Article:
Comparing Sports, Arts Is Dangerous BusinessLast month, Frank Deford raised the issue of whether sports should be held in the same high regard as art on the nation's campuses. Listeners replied with rage and fury, saying that athletics already get more than their fair share of the limelight — and money.
A few weeks ago, I offered up the thoughts of Gary Walters, the distinguished athletic director at Princeton, that sport should be held in the same high regard as art.
I thought it was a rather interesting and cogent opinion for someone to posit, but in the fabled words of the longtime football announcer, Keith Jackson: "Whoa, Nellie!" Never have I suffered such a battering. I think the nicest thing I was called in the responses that poured in, dripping with blood, was "apologist dingbat."
But then, after I withdrew the slings and arrows from my person and assessed the reaction, I realized how almost all the responses didn't really bother to address the question posed: Whether, in fact, sport might be an art. No, they were just mad, full of rage and fury. But it did serve to inform me all the more how much antipathy there does exist toward the American system of school sports.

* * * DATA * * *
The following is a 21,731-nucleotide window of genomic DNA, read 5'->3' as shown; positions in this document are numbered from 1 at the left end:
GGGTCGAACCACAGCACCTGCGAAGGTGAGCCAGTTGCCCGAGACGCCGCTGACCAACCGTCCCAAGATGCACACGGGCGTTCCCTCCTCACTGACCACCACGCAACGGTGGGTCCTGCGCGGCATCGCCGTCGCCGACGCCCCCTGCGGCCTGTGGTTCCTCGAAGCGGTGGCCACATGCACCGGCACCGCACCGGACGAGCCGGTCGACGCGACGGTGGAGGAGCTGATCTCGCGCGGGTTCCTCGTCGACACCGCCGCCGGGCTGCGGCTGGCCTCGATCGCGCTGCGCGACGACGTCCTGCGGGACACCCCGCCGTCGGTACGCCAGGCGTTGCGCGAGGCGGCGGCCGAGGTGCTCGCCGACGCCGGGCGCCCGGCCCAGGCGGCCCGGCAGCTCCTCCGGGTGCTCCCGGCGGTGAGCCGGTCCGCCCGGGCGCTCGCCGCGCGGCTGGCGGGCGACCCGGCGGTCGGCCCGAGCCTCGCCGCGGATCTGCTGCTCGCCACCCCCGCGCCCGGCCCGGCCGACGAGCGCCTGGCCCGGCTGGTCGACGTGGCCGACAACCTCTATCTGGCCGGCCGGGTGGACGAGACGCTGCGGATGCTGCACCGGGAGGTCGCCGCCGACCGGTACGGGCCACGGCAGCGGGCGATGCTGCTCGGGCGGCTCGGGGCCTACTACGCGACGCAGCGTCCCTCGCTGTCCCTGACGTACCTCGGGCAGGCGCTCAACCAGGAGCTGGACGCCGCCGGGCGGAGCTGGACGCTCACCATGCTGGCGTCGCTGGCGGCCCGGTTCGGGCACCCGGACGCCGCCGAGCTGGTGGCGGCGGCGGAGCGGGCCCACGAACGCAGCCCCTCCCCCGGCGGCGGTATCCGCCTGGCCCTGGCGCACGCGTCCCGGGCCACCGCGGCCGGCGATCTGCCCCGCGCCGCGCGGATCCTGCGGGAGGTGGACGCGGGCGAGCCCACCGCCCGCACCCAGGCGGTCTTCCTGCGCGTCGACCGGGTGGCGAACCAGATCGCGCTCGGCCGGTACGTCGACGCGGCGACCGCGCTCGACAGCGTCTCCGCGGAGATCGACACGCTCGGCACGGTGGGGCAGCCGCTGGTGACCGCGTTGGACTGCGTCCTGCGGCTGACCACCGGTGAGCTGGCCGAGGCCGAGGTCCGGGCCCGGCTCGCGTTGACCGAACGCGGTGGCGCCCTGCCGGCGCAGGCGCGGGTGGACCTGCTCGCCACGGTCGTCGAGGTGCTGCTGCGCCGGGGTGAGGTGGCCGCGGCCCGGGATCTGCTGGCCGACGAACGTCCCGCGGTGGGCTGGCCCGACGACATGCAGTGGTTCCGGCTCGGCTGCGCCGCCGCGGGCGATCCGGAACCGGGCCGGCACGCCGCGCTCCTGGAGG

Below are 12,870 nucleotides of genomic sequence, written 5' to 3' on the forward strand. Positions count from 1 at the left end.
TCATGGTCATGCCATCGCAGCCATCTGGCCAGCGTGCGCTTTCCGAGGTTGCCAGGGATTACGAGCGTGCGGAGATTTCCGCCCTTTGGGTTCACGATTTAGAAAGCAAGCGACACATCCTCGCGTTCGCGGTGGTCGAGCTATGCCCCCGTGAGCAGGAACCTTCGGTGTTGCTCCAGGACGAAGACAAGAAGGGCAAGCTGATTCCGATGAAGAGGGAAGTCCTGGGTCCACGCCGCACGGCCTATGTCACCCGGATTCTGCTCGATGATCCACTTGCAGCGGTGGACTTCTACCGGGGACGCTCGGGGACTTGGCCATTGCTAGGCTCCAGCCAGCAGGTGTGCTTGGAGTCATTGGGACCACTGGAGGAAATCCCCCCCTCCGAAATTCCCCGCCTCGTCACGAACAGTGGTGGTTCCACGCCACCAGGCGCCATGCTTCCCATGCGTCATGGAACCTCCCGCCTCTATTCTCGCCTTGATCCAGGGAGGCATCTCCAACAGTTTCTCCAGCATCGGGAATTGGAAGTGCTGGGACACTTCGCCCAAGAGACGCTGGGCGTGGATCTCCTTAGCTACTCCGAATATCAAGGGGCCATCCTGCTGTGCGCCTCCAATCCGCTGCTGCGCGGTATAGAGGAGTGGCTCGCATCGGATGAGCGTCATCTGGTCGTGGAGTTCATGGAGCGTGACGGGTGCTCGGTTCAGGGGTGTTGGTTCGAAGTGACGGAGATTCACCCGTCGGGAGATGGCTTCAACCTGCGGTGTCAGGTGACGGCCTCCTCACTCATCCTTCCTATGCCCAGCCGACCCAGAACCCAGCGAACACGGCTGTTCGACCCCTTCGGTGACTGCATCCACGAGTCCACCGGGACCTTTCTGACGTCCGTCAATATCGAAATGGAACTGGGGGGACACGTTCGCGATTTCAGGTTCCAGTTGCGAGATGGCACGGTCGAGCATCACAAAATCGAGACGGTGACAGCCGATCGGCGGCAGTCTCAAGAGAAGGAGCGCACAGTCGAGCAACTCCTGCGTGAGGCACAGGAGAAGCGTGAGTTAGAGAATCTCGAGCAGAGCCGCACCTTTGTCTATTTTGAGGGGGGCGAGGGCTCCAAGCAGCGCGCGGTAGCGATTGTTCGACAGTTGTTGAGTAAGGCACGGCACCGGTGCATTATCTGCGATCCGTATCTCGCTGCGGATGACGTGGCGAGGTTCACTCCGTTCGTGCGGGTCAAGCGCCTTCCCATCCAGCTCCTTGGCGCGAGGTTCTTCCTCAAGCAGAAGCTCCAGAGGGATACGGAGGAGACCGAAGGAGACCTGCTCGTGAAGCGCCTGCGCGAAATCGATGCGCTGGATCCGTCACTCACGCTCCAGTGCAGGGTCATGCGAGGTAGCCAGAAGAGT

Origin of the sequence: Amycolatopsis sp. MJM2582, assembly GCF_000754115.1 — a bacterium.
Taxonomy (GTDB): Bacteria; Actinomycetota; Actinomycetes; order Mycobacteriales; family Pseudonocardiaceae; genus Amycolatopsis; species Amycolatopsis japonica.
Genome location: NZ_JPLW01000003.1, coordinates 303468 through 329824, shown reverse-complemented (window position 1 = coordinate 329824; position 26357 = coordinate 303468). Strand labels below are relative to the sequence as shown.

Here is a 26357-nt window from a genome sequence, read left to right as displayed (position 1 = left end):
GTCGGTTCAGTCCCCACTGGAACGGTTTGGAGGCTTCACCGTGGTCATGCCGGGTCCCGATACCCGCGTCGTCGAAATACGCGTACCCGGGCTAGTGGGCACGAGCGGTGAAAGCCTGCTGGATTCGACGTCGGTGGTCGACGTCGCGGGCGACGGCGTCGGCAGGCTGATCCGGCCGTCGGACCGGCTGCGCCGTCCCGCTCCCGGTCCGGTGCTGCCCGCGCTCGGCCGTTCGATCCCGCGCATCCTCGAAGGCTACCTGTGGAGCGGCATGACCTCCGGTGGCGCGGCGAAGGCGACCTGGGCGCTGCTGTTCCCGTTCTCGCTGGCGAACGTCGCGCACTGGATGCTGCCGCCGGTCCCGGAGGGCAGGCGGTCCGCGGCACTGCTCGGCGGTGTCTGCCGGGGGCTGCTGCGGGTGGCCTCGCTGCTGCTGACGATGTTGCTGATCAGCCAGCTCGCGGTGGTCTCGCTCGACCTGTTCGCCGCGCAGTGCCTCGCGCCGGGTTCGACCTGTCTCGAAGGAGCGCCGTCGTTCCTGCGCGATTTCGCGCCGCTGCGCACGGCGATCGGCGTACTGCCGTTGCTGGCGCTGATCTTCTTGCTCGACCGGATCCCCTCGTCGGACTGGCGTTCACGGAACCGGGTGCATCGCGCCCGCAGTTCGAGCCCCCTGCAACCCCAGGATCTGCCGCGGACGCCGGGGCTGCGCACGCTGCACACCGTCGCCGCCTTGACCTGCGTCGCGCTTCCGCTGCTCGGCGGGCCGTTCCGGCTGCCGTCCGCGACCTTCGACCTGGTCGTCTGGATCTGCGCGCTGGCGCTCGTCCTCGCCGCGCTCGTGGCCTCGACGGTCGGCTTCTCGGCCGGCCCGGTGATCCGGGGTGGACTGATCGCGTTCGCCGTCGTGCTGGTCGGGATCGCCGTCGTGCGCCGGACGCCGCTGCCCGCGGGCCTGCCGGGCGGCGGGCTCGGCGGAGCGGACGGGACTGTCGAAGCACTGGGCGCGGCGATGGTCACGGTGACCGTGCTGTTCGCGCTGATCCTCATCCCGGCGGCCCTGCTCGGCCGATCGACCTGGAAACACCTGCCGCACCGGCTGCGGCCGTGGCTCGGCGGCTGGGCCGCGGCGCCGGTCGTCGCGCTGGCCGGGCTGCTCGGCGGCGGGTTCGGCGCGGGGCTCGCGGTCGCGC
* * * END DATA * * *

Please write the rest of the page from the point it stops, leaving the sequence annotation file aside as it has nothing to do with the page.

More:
Here are just a few of the more restrained comments:
"Spare me please! Primary and secondary art and music programs are going the way of the passenger pigeon while college coaching staffs ... are compensated like CEOs."
"When was the last time we heard a news report about the band or orchestra at some ... powerhouse involved in a scandal where students did not take the tests themselves?"
"High school building and renovation plans always include gymnasiums and weight rooms, but auditoriums are more viewed as unnecessary expenditures."
And on and on. I think what exasperates so many people is that the situation only grows more lopsided, that sports in our schools and colleges are not only ascendant, but greedier and more invulnerable than ever.
For prime example, The Chronicle of Higher Education has reported that donations to athletic departments have increased dramatically. College stadiums only become more opulent, so-called student-athletes more outrageous.
I'm afraid the game is over. In our American academia, the arts must be satisfied with the leftovers. Just consider the frank words of surrender spoken recently by John V. Lombardi, the president of the Louisiana State University System: "Mega college athletics ... prospers because for the most part we (our faculty, our staff, our alumni, our trustees) want it. We could easily change it, if most of us wanted to change it. All protestations to the contrary, we ... do not want to change it."
But Mr. Lombardi is only echoing what a certain Groucho Marx said in the movie Horse Feathers, when as President Quincy Adams Wagstaff, he asked the faculty: "Have we got a stadium? ... Have we got a college? ... Well, we can't support both. Tomorrow, we start tearing down the college."
That was 75 years ago. It hasn't changed, and, I'm sorry, but good people of the arts: it won't.